Fun, if narratively thin, flick that balances humour, ideology and action well, even if at the end of it you don’t feel you’ve been taken anywhere.
Aside from the film’s quality, I found it particularly fascinating for its knowingly false presentation of the past – operative word knowingly.
Well you know how the film has a female officer and non-segregated minorities in its US army?
Obviously not historically accurate, but instead of being “political correctness gone mad” I think there’s something interesting going on when you consider how it establishes an alternate reality.
There’s Howard Stark’s convention, established in Iron Man 2, that raises eyebrows – technology beyond its time, even ours, arguably.
Then there’s the existence of the super-soldier, which, although it incorporates the character’s impact on pop culture as we know it (the comics), goes noticeably beyond. Captain America gets shows, posters and propaganda films. The latter is particularly fascinating because we know, and the filmmakers know, that we’re watching a Captain America film within the Captain America film. It’s not exactly Charlie Kaufman meta, but the larger film (and its ideological values) holds up to the idea that it also is a propaganda flick. Despite being full of modern effects, in many ways it feels like it could have been made back in the 40s. So my interpretation is that the film is actually built on this separation from reality.
Ordinarily this forms (at least part of) the disequilibrium that must be resolved, and the film takes strides in this direction. e.g. Schmidt and Rogers are of course doppelgangers, both ubermensch, products of a serum, and the rule dictates that at least one must be removed from the equation. But the movie never really brings its universe in line with our own like, say, Watchmen does. (Of course this is because an alternate reality has already been established – most thoroughly in Iron Man – that the movie needs to lead into.)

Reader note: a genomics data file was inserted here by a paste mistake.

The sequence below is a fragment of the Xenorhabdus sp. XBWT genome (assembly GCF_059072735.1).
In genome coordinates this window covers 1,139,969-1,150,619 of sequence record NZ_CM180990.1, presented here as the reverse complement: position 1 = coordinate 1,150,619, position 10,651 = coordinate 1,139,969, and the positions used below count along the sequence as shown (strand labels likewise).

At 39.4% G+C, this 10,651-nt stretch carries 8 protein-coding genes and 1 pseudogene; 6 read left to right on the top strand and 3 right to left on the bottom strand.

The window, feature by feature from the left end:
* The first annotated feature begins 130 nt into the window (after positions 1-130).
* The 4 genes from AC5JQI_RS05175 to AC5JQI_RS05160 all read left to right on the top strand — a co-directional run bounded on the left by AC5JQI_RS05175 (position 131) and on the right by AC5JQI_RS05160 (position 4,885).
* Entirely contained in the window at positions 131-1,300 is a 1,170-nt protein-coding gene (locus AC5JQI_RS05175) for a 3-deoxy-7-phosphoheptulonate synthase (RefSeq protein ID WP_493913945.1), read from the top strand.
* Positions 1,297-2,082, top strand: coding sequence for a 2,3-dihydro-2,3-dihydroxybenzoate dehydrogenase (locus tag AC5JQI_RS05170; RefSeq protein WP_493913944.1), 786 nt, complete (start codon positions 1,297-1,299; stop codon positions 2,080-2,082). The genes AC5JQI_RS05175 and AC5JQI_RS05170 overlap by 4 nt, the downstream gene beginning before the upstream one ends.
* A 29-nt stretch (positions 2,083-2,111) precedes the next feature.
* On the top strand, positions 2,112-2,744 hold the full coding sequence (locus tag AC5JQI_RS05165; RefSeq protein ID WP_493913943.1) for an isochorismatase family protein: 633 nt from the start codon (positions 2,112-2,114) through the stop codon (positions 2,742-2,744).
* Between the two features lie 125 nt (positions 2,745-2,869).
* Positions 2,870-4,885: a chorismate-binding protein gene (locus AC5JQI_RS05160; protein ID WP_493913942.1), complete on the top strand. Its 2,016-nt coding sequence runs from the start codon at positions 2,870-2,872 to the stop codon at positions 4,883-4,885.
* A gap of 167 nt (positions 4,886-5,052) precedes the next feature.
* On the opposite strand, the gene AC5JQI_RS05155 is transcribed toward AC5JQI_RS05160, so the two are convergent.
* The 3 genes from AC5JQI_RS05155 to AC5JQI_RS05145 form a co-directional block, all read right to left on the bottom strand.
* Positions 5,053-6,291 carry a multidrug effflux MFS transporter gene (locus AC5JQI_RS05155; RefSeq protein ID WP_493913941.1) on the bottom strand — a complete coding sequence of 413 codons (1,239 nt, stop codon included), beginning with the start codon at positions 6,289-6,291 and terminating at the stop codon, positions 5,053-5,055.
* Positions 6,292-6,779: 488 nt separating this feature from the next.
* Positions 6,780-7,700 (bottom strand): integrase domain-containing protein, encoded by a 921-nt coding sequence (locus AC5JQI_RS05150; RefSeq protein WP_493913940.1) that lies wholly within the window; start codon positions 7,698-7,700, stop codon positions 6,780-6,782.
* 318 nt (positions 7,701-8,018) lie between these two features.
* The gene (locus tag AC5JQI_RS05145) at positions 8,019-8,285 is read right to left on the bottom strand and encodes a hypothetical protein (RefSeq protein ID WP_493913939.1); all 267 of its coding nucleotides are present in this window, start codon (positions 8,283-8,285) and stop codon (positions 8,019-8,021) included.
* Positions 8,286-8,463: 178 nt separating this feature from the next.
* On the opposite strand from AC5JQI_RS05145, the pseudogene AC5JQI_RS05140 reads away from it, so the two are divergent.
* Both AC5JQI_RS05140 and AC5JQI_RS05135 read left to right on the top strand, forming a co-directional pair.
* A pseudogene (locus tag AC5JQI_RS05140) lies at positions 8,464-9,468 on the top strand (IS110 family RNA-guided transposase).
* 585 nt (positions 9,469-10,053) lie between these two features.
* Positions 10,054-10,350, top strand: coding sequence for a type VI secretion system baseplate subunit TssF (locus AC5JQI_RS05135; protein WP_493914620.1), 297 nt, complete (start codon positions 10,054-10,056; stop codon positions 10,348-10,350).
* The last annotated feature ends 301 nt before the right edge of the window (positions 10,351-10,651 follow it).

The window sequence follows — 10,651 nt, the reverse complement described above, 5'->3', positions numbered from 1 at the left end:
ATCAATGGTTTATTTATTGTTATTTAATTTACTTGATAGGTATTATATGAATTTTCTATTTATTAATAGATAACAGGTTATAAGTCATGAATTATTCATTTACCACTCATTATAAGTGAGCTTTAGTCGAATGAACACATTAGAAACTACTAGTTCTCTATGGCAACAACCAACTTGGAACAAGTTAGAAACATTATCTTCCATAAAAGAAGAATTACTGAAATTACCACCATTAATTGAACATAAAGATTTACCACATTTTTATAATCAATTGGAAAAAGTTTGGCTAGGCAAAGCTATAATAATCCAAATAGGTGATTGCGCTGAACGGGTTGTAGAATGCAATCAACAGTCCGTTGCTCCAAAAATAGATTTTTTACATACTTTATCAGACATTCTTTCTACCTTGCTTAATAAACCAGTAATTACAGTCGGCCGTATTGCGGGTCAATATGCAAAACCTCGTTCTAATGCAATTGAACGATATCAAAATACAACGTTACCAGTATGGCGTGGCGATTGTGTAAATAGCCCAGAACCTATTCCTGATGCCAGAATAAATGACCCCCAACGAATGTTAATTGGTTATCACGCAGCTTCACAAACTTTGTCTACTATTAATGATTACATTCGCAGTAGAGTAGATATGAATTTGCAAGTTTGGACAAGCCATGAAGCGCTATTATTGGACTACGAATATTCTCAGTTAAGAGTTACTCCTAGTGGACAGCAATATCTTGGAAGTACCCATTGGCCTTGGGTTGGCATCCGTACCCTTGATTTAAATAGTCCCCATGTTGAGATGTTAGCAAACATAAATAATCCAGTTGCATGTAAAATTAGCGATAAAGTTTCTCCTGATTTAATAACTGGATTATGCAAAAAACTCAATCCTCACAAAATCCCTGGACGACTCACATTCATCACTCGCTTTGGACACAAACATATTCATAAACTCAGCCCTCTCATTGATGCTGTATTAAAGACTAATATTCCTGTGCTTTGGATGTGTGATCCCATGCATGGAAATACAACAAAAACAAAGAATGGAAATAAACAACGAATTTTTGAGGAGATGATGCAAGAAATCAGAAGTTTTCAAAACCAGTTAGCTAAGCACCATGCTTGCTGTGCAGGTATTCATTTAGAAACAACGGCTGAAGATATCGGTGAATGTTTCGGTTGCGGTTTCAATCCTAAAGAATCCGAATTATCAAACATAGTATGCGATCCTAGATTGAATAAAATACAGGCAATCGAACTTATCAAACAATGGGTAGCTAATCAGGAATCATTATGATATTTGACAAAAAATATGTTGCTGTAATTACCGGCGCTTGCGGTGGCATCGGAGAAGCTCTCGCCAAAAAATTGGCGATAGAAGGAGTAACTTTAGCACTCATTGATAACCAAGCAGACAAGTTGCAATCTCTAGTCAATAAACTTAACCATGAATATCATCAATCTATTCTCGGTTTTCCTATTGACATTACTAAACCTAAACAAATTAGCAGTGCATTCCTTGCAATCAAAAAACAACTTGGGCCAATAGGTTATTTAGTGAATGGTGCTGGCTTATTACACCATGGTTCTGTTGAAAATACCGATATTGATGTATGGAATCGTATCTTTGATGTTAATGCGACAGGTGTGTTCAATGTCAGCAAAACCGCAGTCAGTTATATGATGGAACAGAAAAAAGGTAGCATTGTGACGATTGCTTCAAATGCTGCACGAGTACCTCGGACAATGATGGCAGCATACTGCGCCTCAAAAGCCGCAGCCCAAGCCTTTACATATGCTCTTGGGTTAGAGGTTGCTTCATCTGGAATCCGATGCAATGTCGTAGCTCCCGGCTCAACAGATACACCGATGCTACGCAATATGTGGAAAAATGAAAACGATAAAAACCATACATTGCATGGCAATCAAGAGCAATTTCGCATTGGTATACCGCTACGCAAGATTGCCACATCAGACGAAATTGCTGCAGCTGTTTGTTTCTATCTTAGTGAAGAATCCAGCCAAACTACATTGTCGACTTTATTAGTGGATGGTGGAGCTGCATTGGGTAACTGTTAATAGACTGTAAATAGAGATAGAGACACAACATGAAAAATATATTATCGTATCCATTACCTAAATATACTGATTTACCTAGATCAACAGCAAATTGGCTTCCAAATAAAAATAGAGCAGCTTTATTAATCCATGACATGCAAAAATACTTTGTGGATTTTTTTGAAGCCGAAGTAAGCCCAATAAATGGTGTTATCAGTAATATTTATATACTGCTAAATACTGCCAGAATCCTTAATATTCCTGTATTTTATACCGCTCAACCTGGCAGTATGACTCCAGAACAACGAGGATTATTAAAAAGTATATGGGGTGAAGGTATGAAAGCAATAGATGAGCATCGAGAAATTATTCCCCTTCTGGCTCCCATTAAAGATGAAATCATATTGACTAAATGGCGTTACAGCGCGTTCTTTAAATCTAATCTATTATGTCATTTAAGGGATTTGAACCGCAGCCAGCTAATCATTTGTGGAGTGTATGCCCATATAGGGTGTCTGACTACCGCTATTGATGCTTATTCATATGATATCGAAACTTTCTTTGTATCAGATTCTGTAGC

Now, if Captain America is a propaganda film, isn’t it a bit late for WWII? One might posit that it speaks about America’s current wars – the talk of “bullies” might be an oblique reference to terrorists, but there’s not enough for me to consider it among the film’s central concerns. Instead I believe it is faux-propaganda, its nostalgia at odds with its science fiction and modern ideology (gender and racial equality). I believe that films are built on contradictions, and these contradictions, the tensions between them, give the movie its form.
I was particularly delighted at the end of the film when Steve sees through the phoniness of the recreated 1940s, revealed thereafter to be a set and an actor. Where else have we seen the time recreated in such a manner?
In a very ‘Goodbye Lenin’-esque scene, a bewildered and scared Steve runs out into the present day Times Square, which appears to exist as we know it. Has the rewriting of the past had no effect on our present? It has: we see Captain America on at least two of the billboards, reintroducing his status as false cultural icon – possibly the central component of the film – which brings everything back.
The end of the film finds Steve Rogers a man out of his time. Truth is, he’s been a man out of his time all along.